Over 130 years ago, the then village council, known as the Vestry, decides that a new burial ground was required after the grave yard at St Thomas a Becket had insufficient space. On 26th January 1858, the Vestry decided to create a “Burial Board which was to obtain the land for the new cemetery, lay out the site, arrange for the construction of a chapel, lodge and entrance gates and then to manage the cemetery.”
The land was given by a Mr Northey and was described as “part of a field adjoining the Turnpike Road, known as Nap Stile of Great Lye Mead.” It was consecrated by the Lord Bishop of Gloucester & Bristol on the 9th December 1858 “for the interment of the dead, according to the rites of the United Church of England & Wales.”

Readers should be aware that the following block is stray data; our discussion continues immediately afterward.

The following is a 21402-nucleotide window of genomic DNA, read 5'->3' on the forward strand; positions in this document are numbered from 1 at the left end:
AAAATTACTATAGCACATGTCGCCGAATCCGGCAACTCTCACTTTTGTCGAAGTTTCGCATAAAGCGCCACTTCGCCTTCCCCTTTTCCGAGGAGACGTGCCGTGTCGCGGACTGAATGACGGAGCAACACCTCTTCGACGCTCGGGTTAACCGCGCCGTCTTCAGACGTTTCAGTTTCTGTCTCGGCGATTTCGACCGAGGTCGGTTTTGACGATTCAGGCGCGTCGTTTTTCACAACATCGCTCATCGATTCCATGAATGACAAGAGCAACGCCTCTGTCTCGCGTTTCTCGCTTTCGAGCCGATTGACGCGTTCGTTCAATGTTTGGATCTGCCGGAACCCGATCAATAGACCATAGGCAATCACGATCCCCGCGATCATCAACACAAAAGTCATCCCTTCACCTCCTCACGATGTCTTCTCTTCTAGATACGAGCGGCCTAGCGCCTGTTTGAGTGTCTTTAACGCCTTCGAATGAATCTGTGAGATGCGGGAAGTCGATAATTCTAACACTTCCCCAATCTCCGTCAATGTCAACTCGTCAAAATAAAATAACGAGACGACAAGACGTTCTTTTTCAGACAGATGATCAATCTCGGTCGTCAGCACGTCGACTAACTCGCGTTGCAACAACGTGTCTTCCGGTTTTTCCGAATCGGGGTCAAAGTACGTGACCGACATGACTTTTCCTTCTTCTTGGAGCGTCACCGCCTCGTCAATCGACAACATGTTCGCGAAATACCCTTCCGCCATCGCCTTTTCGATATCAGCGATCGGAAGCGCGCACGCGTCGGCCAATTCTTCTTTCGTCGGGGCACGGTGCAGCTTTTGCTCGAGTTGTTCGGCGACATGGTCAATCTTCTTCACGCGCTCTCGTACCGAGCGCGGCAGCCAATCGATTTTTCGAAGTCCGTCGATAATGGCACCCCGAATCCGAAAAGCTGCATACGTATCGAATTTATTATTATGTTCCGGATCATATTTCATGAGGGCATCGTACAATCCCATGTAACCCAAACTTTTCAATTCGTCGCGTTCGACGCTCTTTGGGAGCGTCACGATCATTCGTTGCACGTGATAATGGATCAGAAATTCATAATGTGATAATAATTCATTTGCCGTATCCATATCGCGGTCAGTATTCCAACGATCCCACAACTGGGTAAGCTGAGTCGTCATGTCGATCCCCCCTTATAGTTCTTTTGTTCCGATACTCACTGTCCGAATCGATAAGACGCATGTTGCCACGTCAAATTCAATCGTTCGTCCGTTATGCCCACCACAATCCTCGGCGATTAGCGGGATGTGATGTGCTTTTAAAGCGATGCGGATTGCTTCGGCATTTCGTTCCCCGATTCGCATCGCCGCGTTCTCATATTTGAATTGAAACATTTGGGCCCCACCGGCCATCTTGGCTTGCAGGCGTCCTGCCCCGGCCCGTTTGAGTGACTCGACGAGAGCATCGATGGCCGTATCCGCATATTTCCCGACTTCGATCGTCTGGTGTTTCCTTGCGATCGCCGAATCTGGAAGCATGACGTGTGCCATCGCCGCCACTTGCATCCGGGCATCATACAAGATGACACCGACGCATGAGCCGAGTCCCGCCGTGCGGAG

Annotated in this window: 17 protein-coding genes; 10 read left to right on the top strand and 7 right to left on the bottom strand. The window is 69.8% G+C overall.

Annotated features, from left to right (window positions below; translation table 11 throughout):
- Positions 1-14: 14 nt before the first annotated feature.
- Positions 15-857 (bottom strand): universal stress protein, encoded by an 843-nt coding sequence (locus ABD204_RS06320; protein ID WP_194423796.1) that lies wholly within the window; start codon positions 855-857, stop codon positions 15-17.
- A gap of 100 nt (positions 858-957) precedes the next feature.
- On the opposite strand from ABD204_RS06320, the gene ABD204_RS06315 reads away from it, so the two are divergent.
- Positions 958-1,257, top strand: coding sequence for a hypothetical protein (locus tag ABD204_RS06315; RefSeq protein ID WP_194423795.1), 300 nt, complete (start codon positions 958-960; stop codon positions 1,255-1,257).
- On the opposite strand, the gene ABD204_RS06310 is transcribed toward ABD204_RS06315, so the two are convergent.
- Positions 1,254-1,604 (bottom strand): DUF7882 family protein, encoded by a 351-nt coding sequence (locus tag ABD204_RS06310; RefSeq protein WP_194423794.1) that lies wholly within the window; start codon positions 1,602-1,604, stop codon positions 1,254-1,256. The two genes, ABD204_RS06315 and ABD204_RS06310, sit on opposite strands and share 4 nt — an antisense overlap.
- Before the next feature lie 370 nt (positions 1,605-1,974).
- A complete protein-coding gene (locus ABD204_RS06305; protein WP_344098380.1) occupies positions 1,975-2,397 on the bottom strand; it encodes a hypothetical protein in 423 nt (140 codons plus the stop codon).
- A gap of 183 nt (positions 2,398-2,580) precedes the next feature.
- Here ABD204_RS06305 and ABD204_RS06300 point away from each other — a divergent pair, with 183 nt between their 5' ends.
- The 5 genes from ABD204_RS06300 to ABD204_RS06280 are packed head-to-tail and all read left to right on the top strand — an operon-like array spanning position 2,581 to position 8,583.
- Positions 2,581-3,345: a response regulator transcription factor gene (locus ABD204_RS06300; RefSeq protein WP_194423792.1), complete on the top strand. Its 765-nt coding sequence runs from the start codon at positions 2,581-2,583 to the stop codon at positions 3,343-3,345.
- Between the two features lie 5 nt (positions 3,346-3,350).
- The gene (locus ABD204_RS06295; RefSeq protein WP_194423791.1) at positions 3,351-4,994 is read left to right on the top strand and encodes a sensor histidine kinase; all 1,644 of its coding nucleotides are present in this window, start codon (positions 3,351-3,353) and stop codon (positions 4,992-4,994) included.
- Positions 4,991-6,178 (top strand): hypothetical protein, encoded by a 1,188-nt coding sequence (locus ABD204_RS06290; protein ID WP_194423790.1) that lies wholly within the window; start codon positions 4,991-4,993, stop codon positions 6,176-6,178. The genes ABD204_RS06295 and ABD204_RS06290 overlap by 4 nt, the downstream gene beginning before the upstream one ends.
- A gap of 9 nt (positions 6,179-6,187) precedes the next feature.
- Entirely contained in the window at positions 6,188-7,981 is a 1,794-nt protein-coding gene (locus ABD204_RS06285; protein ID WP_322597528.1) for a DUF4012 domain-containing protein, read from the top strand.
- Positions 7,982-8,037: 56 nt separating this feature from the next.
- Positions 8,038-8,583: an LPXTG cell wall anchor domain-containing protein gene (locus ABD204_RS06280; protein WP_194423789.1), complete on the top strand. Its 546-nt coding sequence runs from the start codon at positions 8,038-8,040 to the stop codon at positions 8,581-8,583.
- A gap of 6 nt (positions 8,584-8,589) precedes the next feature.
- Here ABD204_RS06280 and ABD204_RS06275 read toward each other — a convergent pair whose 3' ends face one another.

Parish Councils were established by Act of Parliament in 1894 and the affairs of the Burial Board subsequently came under the jurisdiction of the new Parish Council, instead of the Vestry. One year later in April 1896, the Burial Board met and resolved to hand over its authority to the Parish Council. So from that date the affairs of the Cemetery, or more accurately – the Burial Grounds, have been managed by a Committee of Box Parish Council. Almost five decades later it became necessary to extend the Burial Grounds, so in 1943 a further area of land was purchased. And became known as the New Cemetery. Additional land has been purchased to the south for future expansion. The Chapel, Lodge and Entrance Gates are grade II listed.
This committee also looks after the War Memorial.